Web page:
|May 20th, 2006, 06:20 PM||#1|
U-Joints Fear Me
V8 YJ Guys - Stock Tach Adaption Write-Up
Well after numerous people told me it could not be done, and everyone else told me to get a "monster tach" and bolt it to the dash, I finally got frustrated with it and sat down with a pen and paper to figure this stupid thing out. For those of you who care this is what I found:
The Jeep tach is controlled from a 12v pulse signal that is normally emmitted from the ECM when the #1 cylinder fires. This pulse is then transfered into a small circuit board which is attached to the stock tach. This circuit converts the pulse into a signal in which the tach's needle can read, and not show an erratic reading. The new small block or whatever you installed will give this signal from the distributor, coil pack, or msd tach output in my case.
On the circuit board there is a small Pot. (variable resistor) that is rated from ~3.0 ohms to ~ 10,000 ohms. This is an adjustment for calibration purposes that came in really handy when trying to figure this out. Basically for every 10,000 ohms taken away from the IC's ground (which is what the pot is doing) you lose around 2000 rpm on the tach's reading.
There is a small resistor attached in series with the pot. that is actually the nominal setting for the tach, and what i changed to make it work. That resistor is ~15,500 ohms on a meter. Well like i said for every 10,000 ohms dropped, you lose 2000 rpm, but remember you also have the ability from the pot to adjust 2000 rpm up or down.
I removed the small resistor and added one that is ~5600 ohms in its place, now dropping the lowest possible setting from ~2000 rpm to almost 0 rpm @ idle.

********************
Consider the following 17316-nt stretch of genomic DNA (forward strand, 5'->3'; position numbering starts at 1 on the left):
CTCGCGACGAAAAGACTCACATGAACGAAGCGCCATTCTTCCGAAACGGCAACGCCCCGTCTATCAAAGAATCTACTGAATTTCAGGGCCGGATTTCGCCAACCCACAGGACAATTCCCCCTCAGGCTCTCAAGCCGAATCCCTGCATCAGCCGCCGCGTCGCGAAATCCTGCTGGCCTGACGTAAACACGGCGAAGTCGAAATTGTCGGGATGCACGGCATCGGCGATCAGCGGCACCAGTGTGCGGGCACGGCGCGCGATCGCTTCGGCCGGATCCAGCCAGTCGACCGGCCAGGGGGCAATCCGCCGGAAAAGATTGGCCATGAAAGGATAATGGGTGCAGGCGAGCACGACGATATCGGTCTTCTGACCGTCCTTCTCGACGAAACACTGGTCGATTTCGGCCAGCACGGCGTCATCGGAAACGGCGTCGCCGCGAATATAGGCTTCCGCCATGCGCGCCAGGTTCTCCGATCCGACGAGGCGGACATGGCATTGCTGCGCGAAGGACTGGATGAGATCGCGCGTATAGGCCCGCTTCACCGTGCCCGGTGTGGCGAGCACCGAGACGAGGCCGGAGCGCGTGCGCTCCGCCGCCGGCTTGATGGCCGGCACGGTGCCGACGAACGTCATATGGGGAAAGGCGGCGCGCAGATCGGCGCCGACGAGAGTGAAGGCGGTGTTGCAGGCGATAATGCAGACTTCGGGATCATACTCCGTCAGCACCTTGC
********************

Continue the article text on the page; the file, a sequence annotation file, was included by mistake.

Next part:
But remember, you can now adjust the rpm back up using the pot. So get yourself a portable tach, or dwell meter, and start comparing the needles. You can see in the pics i added a hole in the top of the gauge cluster to easily adjust the tach.
Start by removing the 3 screws that hold the gauge into the cluster.
Next, remove the 3 screws that hold the actual gauge needle to the circuit board. Note the 2 red areas, these are the spots that have to be unsoldered and re-worked.
This is the resistor installed with some pigtails added on because i used an old resistor i found in the box of about 10 million i have. Yes it is old as hell i know. Location R7 is where the small resistor was taken out.
This is the pot. that you will need to adjust later to make the reading correct.
This is a pic of the hole i drilled into the gauge cluster so that i can adjust it with the tach in place and the engine running.
Sorry for the long read, but to anyone who has gone through hell like i have to make this work, its worth it...
This should be entered into some sort of jeep swap bible :tonka:
Last edited by BigBlkYJ 355; April 15th, 2008 at 12:15 PM.
|May 21st, 2006, 07:15 PM||#2|
Join Date: 11-05-05
Location: Sault Sainte Marie
Mentioned: 19 Post(s)
What year is that? My tach doesn't look like that. Mine lives in a metal cup and I have had it apart and it only has about a 1 inch by 1 inch IC in there along with 3 lights.
Funny that my tach worked fine with the MSD but is wrong now that I removed the MSD.
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